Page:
This year's Super Bowl was the most watched event in television history. It was reported that 106.5 million viewers tuned in to watch Drew Brees and the New Orleans Saints battle Peyton Manning's Indianapolis Colts.
After reading that figure, I think of the societal trend of criticizing the enormous salaries of professional American sports figures. In some circles, the mere mention causes an asphyxiating and angry moral indignation in response to our national values.
Undoubtedly, top athletes hold a powerful position in current American society as is demonstrated by their salaries. While the vices of these athlete's are widely publicized, their virtues, conversely, possess an ability to create movements.
Drew Brees has humbled himself in the face of New Orlean's historical suffering at the hand of Hurricane Katrina. He made his sacrifice and success a part of something bigger than himself, and his team's glory has become an entire city's pride.
Lance Armstrong blind-sided the cancer that attempted to blind-side him by creating www.livestrong.com inspiring countless people and contributing toward a cure. His faith and perseverance has given him seven Tour de France titles to date and has added to the list of his accomplishments that he is fighting a vicious disease that inflicts massive and tremendous suffering on the human race without bitterness or regret.
These are only a pair of examples that show the impact that athletic virtue creates.
There is no room in America for success bashing or for profession-bashing. Not when all of us are expected to carry our own load, in our own field, advancing the spectrum of human accomplishment. After all, if my house is damaged, I call a carpenter whose craft is wood. If my vehicle stalls, I need a mechanic who is skilled at streamlining its capabilities to optimum functioning. When children enter school classrooms, everyone desires that the teachers who lead those classrooms are skilled in giving the priceless gift of literacy and an unfolding awe of the world with kindness and discipline.
I don't want these people to be complaining about not being millionaires or complaining about who are millionaires. I want these people to be pursuing the excellence in their own fields that creates advancement, capital, and human awe and admiration by the power of ingenuity, discipline, and excellence.
In a country dedicated to ideals of pursuing and apprehending the very best of all things, it is apparent that those who contributed to this nation's glory and power, did so by faith, hard-work, and a proactive attitude.
The enemy is not profitability or success. The enemy is gluttony, apathy, bitterness, and inaction. No one who cowers into these qualities is truly successful, just as those who are merely wealthy are not necessarily successful in the truest sense. We all desire to be and to admire the individual who embodies selflessness, compassion, justice, mastery, and excellence.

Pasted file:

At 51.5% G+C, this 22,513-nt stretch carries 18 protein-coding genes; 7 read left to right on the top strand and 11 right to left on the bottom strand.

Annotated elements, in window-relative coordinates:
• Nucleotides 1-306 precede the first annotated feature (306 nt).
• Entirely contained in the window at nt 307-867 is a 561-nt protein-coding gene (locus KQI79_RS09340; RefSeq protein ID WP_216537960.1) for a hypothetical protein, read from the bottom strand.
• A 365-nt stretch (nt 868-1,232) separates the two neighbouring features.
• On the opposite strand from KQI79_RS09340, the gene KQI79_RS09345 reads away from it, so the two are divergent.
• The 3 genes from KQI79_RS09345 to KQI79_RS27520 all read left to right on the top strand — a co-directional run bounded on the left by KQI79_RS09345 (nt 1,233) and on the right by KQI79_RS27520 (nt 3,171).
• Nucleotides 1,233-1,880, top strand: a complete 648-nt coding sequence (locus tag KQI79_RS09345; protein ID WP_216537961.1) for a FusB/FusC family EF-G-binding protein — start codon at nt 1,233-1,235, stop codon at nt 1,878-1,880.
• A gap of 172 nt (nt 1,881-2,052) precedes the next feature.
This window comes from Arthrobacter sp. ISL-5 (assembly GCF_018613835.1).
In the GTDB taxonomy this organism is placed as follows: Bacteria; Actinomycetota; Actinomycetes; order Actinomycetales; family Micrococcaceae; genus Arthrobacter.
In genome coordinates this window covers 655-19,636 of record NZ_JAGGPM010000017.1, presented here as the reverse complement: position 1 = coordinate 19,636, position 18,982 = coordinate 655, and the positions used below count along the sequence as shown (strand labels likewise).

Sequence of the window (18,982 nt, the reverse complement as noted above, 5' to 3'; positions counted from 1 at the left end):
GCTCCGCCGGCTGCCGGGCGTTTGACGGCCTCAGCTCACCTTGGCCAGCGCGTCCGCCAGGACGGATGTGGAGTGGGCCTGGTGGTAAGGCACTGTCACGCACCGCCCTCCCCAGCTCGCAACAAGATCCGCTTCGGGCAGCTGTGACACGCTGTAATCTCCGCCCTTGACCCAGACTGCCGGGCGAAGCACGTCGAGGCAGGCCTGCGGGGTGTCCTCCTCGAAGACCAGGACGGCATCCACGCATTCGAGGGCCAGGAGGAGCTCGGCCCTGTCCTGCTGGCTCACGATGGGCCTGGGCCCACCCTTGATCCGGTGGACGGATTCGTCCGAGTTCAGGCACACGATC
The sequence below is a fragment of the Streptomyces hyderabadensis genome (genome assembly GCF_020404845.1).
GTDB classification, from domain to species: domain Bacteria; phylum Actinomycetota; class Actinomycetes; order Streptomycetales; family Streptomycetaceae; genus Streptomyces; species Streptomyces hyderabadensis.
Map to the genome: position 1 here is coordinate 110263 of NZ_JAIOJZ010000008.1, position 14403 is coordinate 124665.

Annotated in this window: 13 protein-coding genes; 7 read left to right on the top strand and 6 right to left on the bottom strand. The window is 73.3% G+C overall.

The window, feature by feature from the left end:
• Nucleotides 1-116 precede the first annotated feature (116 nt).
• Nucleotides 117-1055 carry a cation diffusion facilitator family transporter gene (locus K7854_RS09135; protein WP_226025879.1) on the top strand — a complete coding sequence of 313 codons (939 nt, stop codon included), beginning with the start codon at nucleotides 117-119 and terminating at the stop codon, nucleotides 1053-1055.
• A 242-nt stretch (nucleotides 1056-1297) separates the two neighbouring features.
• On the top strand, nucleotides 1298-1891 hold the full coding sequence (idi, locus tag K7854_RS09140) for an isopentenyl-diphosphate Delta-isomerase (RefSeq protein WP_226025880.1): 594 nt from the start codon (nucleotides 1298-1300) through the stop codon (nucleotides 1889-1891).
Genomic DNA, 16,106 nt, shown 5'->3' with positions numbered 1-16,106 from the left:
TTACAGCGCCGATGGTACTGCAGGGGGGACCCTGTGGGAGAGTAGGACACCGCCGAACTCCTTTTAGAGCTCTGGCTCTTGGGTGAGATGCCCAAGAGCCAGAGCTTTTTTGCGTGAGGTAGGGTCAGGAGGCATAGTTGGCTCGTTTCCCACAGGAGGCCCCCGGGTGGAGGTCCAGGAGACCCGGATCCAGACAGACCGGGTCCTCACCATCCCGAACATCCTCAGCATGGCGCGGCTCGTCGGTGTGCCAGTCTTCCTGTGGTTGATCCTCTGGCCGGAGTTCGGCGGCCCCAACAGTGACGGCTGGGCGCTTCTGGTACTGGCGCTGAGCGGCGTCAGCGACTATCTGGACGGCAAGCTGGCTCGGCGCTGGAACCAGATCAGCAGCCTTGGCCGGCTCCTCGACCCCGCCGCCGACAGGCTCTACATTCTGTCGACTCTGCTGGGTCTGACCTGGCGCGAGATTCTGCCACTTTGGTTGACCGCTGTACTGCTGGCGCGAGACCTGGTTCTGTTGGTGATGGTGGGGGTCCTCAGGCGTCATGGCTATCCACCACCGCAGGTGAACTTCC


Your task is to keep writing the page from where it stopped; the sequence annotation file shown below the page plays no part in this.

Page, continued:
That's why over 100 million tuned in to the Super Bowl. To watch a battle between two teams who possess excellence, to challenge each other to heights that they could never reach without the power of competition and opposition. To see the finest athletes challenged. To see them rise or fail to rise. To learn lessons about teamwork and personal accomplishment.
That is why America loves sport. That is why they earn millions. Not because of the game they play. But because they have risen. Because they are here to compete. They risk it all in the face of failure and frustration. They do not sit on sidelines. They participate. Like we are challenged to do in a place where we are free to pursue life, liberty, and the pursuit of happiness.
And America is inspired by them. We are in awe at watching a running back slip untouched through the defensive line and shedding the ferocious attack of the secondary. We love the lightning quick swing of the bat, the echo of contact, the lunge to the feet to watch the tiny white ball sail into the stands. We gasp at the physical and mental precision of the golfer in form, giving him or herself the gift of placing their miniscule ball near a miniscule hole from 300 yards. We wonder at the dexterity of free runners, and the ingenuity of kite boarders who are unimpeded by earthscapes of snow or water. Athletes provide us a snapshot of a physically limitless existence and take us places we could never go without their daring and precision.
They deserve every dollar they get. Isn't it clear by the level of admiration we have for them as they do what only they can do?
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